But their concern is compounded by their own difficulties in that quest as well. Their quests compel me to write.

ME: How many times would you say you’ve read Jane Austen’s novels, particularly Pride and Prejudice? Which novel, besides P&P, is your favorite?

I’ve probably read P&P around ten times just as a novel. When I was writing the series, it was always open next to me. So, I “studied” it almost daily. My second favorite Austen novel is Persuasion, and third is Mansfield Park, which I think has been largely misinterpreted, especially by modern readers, and therefore has never been dramatized correctly.

ME: Which is your favorite scene in your novels? If it is one of the scenes that is also in Pride and Prejudice, what would you say creates the different feel in your version, the one that entices you to love that scene so much?

My favorite scene takes place in book 3 at the Fox and Drake pub after Dy rescues Darcy from Sylvanie’s plot and coaxes a drunk and morose Darcy into finally confessing aloud the manner in which he has ruined his life. That scene explains the creation of the Brougham character. Who else could have called Darcy to account and force Darcy to listen; who else could Darcy bare his soul to but Dy?

ME: What response did you expect from readers when you packaged up your book and sent it out into the world? Were you worried your novel wouldn’t be appreciated or treated well because you’d based it on a novel so famous and beloved?

When my husband and I published our edition of Assembly we knew that it would do well enough to cover our expenses and make a little money. By that time I had developed my own website and was keeping track of the number of hits. There were thousands and from 101 different countries! I had a very loyal following on the internet and at the Republic of Pemberley and the Derbyshire Writers Guild, sites where fans will quickly tell writers if they are doing a good job or not. So, I knew it would be appreciated. What was stressful was when it appeared on Amazon and the non-fanfiction readers, janeites, and purists weighed in who had not read along during the years of posting bits and pieces online and seen the story develop. They did not tend to be amused by writers commandeering Austen. Although there were a few negative reviews, the response at Amazon was wonderfully positive. We sold around 10,000 copies of book one in a year! Duty and Desire did not fare as well in the reviews because of its divergence from Pride & Prejudice, but it sold quite well. These Three Remain is often referred to as the favorite of the three by readers. I believe that I’ve succeeded in extending Austen’s story and honoring her characters faithfully, which was always my intent, as presumptuous as it may sound—to me especially!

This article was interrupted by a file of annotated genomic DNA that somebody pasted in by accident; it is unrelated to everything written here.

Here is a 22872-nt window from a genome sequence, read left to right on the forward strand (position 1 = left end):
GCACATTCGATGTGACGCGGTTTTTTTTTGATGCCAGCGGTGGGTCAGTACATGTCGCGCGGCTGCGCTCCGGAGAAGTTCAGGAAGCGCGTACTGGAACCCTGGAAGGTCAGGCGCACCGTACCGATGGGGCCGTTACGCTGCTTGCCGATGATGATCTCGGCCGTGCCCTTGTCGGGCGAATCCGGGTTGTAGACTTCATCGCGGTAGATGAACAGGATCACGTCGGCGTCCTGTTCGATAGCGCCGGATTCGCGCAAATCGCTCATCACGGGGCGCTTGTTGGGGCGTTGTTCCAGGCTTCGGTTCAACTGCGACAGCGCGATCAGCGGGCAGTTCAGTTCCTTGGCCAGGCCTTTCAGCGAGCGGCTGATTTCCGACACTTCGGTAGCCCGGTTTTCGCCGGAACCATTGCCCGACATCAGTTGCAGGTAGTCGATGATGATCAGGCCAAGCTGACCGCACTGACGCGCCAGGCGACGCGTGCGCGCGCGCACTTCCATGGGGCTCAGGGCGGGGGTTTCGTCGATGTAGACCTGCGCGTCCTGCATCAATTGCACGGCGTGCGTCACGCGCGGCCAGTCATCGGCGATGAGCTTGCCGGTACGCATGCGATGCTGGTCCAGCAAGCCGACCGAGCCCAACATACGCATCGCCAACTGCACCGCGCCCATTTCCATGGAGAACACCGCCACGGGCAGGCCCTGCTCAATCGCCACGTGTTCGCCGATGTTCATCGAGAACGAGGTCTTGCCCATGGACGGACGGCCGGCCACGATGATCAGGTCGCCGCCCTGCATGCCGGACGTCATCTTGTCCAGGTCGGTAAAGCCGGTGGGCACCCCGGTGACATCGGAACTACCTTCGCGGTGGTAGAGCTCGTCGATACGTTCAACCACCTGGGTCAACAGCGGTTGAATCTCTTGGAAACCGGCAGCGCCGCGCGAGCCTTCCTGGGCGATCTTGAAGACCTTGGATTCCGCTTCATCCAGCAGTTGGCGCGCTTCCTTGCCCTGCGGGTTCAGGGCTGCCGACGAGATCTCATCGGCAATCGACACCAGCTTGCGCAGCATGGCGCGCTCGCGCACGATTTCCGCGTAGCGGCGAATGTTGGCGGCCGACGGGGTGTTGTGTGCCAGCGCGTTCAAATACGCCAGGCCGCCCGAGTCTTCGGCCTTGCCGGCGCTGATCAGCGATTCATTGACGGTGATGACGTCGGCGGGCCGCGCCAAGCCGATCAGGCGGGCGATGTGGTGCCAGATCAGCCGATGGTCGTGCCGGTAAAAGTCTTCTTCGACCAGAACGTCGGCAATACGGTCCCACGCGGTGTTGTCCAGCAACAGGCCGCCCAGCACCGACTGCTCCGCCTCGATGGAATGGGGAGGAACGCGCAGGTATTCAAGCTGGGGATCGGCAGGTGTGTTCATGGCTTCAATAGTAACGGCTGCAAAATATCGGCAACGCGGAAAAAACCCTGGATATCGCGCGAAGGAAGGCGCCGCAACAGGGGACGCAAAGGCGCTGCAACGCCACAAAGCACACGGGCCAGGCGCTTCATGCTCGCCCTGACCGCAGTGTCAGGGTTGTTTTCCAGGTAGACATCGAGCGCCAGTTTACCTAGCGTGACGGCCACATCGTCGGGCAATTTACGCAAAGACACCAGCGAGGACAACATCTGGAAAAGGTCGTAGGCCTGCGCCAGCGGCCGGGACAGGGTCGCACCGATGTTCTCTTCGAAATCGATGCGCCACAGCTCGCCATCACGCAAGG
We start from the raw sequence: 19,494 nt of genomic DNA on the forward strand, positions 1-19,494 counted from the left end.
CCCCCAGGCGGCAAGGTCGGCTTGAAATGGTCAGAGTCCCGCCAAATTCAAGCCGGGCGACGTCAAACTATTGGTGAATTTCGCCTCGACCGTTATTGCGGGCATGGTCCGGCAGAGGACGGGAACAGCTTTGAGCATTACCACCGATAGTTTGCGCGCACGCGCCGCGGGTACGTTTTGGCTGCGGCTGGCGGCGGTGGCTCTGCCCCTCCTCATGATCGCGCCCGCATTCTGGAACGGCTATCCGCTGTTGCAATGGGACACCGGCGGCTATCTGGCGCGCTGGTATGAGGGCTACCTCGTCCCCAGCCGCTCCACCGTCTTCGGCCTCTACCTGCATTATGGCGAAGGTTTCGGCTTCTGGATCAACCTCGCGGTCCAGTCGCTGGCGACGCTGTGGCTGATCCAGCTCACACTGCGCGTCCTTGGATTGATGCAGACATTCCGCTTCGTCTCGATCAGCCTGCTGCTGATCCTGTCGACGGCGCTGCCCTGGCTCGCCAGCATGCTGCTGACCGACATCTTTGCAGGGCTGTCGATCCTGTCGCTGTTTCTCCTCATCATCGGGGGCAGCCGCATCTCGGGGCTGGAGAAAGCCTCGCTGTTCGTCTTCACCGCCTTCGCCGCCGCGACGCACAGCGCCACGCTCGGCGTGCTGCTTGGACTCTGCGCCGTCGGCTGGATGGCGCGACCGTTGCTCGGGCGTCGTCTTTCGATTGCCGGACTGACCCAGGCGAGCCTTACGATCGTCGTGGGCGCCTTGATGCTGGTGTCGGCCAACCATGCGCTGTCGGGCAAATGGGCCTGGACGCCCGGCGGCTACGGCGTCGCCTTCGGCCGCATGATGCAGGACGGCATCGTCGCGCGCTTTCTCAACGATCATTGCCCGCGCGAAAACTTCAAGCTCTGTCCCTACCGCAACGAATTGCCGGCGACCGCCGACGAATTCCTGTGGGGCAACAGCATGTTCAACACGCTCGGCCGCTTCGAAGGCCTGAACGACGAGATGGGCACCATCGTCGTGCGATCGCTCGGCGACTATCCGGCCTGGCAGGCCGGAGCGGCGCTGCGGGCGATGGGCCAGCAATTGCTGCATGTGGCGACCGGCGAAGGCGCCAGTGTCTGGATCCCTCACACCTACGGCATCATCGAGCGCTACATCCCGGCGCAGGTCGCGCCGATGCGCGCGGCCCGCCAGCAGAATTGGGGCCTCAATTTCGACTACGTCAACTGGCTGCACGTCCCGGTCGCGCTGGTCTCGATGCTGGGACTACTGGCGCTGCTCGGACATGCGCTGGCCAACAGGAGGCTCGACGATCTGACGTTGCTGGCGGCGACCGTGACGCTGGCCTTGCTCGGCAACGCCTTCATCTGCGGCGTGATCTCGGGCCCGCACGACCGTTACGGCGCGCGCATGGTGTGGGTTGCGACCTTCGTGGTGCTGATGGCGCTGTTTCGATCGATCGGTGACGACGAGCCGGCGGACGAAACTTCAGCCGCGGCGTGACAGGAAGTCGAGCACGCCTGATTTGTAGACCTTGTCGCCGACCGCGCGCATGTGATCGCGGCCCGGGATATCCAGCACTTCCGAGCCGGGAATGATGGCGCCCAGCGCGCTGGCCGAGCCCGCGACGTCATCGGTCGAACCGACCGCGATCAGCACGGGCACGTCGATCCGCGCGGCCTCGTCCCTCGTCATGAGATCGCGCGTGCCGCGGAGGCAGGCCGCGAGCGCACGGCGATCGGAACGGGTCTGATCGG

ME: Besides Darcy and Elizabeth, which character do you love most? Which do you think could use the most work?

Aidan: I love Dyfed Brougham the most. To be the friend that Darcy respects, the friend that can call Darcy out for foolishness or ill-behavior and be listened to is a man I want to know more about. The next book in the series will be as much his story as the Darcys’.  As for the others, having taken three books already to tell Darcy’s story, I think I’ve rounded out all the characters that need it.

ME: When writing, did you use certain objects or music to get you in the Austen/Darcy mind-set? How did you remain consistent with your voice, Austen’s, and Darcy’s?

Aidan: When I was writing the series, I often listened to Enya’s Paint the Sky with Stars album and Jerry Reed Smith’s albums of hammered dulcimer music (Strayaway Child is his first) to get me in the mind-set. A hot cup of Earl Grey tea and some buttered toast also helped! I’m a morning person, so the dark and solitude of early morning is very conducive.

As for consistency of voice, I couldn’t say. Mostly, I just waited to “hear” Darcy speak to me in the dark, quiet solitude of early morning.

—-

You can buy all of Aidan’s books at Borders.com (and a bunch of other places).

Thanks for taking a look!

February 20th, 2010

These Three Remain by Pamela Aidan; Review

by Madeleine Rex

Title: These Three Remain

Author: Pamela Aidan

Published: January 2, 2007 by Simon and Schuster

Number of Pages: 464

Rating: 4/5

Quote:

Brougham broke their silence with a sigh and then, with a wry smile, leaned his elbows once more upon the table and looked Darcy square in the eye. ‘I think you had better tell me about her, old man,’ he prescribed, his voice compassionate but firm. ‘She must, indeed, be of incomparable worth if she has so won your heart.’